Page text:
Friday, June 5, 2020

#157 / Something Pretty Profound

I consider the observation below, taken from Hannah Arendt's book, Between Past And Future: Six Exercises In Political Thought, to contain a profound insight into the human condition. Of course, Arendt has written a whole book on The Human Condition, which I would also call out as a "must read." Still, the particular quotation I am providing below, with Arendt discussing a parable from Franz Kafka, has always seemed to me to be a piece of wisdom that we all need to think about as we live out our individual and connected lives in the time and place in which we find ourselves: 

Kafka's parable reads as follows: 
He has two antagonists: the first presses him from behind, from the origin. The second blocks the road ahead. He gives battle to both. To be sure, the first supports him in his fight with the second, for he wants to push him forward, and in the same way the second supports him in his fight with the first, since he drives him back. But it is only theoretically so. For it is not only the two antagonists who are there, but he himself as well, and who really knows his intentions? His dream, though, is that some time in an unguarded moment - and this would require a night darker than any night has ever been yet - he will jump out of the fighting line and be promoted, on account of his experience in fighting, to the position of umpire over his antagonists in their fight with each other. 

As a pure description of our human situation, this parable is accurate. We do end up "fighting" with both past and future. The momentum of the past is pushing us ahead, against our will; we do want to resist that pressure, if for no other reason that to go into the future we must leave behind a past which, however filled with pain and suffering, is what we know, and thus what we want to cling to. The future, too, is truly our "antagonist," because our fear of the unknown future does assault us as the past is moving us forward; our interaction with the future into which he have not yet arrived comes to us as a repelling dread of what may be found ahead, and our contemplation of that unknown future pushes us backwards towards our past.

These insights are important, but what strikes me as the most profound observation in this statement by Kafka, through Arendt, is that what we really want to do is to get out of the "fighting line." What we really want to do is to become a "referee," or an "observer," someone who can judge the past and the future both. What we really want to do is to live above it all and to find a perch outside the battleground and struggle in which we are, inevitably, confined, simply by the fact that we are alive.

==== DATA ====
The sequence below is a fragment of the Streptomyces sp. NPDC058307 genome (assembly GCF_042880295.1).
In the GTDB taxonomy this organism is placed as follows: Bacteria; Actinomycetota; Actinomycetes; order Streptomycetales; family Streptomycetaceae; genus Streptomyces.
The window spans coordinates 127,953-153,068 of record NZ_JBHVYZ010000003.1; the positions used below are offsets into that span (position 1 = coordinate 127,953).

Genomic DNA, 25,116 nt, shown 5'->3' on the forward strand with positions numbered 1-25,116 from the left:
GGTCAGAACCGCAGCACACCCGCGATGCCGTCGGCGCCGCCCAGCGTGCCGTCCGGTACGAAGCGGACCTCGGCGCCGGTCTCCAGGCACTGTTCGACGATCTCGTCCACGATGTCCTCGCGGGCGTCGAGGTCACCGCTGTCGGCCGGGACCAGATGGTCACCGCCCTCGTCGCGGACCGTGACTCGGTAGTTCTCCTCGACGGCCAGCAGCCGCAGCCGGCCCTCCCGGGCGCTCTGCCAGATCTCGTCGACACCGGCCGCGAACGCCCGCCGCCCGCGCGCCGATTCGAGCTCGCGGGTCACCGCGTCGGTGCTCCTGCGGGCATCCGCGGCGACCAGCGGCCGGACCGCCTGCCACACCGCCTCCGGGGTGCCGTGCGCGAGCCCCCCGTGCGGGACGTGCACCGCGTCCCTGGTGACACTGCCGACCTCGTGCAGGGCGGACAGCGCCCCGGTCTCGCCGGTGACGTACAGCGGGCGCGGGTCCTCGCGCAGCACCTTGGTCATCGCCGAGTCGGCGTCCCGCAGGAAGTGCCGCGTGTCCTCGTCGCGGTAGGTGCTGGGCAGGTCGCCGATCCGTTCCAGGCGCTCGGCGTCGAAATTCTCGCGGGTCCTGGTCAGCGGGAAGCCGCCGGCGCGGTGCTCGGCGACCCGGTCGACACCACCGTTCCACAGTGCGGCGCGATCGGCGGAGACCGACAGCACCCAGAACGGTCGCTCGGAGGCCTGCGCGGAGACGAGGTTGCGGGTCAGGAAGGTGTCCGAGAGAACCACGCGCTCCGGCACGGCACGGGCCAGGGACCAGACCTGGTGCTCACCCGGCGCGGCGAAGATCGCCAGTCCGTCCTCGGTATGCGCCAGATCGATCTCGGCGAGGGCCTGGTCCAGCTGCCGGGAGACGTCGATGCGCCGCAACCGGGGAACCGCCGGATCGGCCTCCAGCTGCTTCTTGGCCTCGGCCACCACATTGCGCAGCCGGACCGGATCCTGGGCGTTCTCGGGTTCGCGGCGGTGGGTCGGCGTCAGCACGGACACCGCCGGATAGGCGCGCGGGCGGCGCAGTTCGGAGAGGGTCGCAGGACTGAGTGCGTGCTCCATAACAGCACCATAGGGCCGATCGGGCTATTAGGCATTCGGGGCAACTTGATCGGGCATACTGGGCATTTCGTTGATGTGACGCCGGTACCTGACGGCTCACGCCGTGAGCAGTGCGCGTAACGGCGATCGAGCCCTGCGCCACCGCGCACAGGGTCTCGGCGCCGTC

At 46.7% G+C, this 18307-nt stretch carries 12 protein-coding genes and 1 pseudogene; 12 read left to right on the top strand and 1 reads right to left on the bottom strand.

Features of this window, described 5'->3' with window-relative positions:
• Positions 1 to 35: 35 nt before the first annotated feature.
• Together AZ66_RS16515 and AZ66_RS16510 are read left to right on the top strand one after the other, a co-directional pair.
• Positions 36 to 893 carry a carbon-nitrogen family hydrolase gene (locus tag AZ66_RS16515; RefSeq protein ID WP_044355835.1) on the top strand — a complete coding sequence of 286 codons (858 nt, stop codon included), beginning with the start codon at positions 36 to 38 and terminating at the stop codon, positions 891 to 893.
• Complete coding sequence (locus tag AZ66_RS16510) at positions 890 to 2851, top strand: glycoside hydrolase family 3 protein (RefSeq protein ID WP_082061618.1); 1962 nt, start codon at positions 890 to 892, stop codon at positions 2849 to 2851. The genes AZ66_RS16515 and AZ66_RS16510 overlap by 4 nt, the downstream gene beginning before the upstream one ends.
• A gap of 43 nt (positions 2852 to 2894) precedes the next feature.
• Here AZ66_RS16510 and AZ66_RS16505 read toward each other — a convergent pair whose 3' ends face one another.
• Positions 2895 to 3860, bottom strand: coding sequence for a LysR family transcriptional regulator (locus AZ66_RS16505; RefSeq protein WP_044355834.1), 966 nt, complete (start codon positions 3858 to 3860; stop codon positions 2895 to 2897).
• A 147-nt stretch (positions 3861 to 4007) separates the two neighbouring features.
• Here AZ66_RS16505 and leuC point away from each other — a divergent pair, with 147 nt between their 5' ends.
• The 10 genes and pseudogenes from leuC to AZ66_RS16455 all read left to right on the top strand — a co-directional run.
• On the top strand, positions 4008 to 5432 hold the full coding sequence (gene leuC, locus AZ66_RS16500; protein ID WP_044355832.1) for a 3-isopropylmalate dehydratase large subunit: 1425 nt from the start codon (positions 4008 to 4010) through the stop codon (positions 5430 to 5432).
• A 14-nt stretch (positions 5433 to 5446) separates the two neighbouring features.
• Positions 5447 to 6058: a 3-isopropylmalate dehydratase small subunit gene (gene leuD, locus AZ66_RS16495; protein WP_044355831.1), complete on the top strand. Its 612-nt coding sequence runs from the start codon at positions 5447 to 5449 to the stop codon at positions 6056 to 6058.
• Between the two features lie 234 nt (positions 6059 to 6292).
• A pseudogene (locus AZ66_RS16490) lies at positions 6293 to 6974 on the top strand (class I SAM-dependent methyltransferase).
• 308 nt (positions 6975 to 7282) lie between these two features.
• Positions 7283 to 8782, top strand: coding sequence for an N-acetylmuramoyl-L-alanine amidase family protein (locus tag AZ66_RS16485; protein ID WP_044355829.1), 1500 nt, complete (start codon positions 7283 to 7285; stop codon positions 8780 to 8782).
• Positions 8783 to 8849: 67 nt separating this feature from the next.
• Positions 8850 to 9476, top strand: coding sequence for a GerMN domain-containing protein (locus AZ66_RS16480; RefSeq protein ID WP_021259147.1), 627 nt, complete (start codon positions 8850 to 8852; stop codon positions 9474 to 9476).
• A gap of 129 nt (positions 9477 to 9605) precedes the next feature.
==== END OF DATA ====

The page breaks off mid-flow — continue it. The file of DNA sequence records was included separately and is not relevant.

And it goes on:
As we try to find this "safe perch" above the battle, we seek to convince ourselves that becoming an "observer" is a valid and meritorious position. Instead of engaging in politics, we observe and comment. Just check your Facebook feed, if you have one of those. Lots of self-important commentary. A lot less serious political organizing. The impulse leads to the kind of "political hobbyism" I mentioned yesterday.

It is supremely attractive to be a "judge" or an "observer," but our real role, painful as it must be, is to enter into the struggles of our time. Olive Wendell Holmes, Jr., who did a lot of "judging," as a Justice of the United States Supreme Court, put it this way, in a statement that is often quoted, because it is so acutely accurate:

I think that, as life is action and passion, it is required of a man that he should share the passion and action of his time at peril of being judged not to have lived.

I frequently say that if we want to have self-government, then we need to engage, ourselves, in the political struggles that lead through law to government. Bob Dylan, in his great song, Workingman's Blues #2, put it his way: 

Meet me at the bottom, don’t lag behind
Bring me my boots and shoes
You can hang back or fight your best on the front line
Sing a little bit of these workingman’s blues

A call to political action, not to political commentary, is what Bob Dylan, and Oliver Wendell Holmes, Jr., and Hannah Arendt suggest!

That is what I suggest, too!

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